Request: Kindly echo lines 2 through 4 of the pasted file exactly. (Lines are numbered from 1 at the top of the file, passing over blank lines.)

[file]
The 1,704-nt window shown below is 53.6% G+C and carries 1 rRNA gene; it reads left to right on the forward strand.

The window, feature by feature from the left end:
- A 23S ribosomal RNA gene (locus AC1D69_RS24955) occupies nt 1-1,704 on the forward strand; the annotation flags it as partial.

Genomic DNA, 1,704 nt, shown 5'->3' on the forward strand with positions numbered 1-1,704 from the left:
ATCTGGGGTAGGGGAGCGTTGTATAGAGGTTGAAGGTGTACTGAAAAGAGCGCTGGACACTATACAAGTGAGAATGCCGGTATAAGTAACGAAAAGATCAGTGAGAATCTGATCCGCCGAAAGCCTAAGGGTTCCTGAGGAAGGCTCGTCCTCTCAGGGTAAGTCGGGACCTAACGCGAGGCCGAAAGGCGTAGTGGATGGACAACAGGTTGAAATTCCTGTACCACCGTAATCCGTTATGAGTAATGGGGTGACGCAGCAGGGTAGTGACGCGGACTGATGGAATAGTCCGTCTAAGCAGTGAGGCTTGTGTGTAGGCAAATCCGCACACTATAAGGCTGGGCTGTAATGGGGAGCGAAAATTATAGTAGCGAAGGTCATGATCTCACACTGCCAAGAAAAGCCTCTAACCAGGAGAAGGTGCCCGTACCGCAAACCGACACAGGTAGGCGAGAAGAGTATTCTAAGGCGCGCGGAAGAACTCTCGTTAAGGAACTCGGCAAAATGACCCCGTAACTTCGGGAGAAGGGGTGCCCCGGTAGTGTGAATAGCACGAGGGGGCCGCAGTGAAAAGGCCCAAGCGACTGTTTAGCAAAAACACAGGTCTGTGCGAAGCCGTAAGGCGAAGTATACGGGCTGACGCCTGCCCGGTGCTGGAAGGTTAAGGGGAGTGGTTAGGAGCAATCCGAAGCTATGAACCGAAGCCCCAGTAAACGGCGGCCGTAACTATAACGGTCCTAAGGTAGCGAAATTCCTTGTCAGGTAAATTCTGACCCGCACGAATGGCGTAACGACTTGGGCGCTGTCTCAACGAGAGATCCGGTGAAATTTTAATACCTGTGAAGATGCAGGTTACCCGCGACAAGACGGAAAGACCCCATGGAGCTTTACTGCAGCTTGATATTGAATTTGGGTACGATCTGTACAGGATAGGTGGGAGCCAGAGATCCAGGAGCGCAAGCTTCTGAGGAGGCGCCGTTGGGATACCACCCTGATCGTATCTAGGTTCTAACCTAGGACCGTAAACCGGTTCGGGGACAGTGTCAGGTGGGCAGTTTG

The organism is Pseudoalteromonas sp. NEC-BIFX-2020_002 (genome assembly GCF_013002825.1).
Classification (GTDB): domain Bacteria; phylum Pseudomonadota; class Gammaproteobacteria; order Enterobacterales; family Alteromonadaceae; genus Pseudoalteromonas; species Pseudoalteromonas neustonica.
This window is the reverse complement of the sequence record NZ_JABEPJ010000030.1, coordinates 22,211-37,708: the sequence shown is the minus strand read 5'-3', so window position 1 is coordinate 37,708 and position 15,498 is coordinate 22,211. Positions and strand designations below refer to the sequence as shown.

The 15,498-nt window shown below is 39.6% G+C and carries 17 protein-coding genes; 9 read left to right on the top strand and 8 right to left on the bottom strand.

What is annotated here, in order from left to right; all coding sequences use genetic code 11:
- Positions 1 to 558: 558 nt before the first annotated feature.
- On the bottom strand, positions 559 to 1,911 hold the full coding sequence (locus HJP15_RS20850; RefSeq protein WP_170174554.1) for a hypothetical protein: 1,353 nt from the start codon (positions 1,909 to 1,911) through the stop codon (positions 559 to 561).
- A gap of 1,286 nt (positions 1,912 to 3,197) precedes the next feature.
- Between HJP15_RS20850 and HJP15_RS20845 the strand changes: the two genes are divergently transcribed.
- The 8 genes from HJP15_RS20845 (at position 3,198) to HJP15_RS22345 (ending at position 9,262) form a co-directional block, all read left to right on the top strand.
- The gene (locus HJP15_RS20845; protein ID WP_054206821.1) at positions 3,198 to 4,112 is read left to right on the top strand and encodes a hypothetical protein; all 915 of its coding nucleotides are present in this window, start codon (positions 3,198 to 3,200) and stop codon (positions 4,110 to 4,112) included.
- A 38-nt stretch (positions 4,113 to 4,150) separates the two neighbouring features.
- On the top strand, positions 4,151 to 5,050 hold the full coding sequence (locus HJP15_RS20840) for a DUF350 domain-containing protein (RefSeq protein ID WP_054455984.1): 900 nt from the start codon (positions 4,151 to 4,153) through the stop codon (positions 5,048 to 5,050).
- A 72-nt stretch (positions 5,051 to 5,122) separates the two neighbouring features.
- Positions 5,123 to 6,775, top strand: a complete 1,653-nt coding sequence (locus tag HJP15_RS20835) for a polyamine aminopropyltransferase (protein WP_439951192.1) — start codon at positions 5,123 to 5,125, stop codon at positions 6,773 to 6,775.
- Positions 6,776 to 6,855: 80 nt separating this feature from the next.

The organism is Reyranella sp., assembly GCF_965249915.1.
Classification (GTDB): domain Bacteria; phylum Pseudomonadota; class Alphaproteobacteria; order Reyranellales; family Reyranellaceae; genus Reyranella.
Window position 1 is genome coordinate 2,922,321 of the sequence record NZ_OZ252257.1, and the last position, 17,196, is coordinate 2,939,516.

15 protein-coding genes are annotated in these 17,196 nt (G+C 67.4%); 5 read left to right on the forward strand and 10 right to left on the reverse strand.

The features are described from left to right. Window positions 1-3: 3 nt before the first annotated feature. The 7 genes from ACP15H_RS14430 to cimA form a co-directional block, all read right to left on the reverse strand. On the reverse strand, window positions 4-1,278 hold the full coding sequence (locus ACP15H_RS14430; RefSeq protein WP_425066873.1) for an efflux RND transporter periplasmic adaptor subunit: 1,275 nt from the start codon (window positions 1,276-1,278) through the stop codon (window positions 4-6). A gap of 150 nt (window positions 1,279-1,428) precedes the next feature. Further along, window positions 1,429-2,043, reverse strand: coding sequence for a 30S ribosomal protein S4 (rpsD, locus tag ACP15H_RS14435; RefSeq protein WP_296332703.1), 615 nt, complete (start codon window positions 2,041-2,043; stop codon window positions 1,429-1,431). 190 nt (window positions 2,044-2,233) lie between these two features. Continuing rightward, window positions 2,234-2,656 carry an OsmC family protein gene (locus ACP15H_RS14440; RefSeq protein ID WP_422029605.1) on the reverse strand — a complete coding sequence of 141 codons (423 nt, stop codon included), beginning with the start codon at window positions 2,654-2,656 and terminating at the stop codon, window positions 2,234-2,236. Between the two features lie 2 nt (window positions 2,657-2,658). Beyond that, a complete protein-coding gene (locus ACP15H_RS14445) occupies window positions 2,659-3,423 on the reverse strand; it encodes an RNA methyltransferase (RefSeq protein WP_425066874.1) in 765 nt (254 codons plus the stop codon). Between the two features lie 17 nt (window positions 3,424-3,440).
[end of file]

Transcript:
The window, feature by feature from the left end:
- A 23S ribosomal RNA gene (locus AC1D69_RS24955) occupies nt 1-1,704 on the forward strand; the annotation flags it as partial.

Genomic DNA, 1,704 nt, shown 5'->3' on the forward strand with positions numbered 1-1,704 from the left: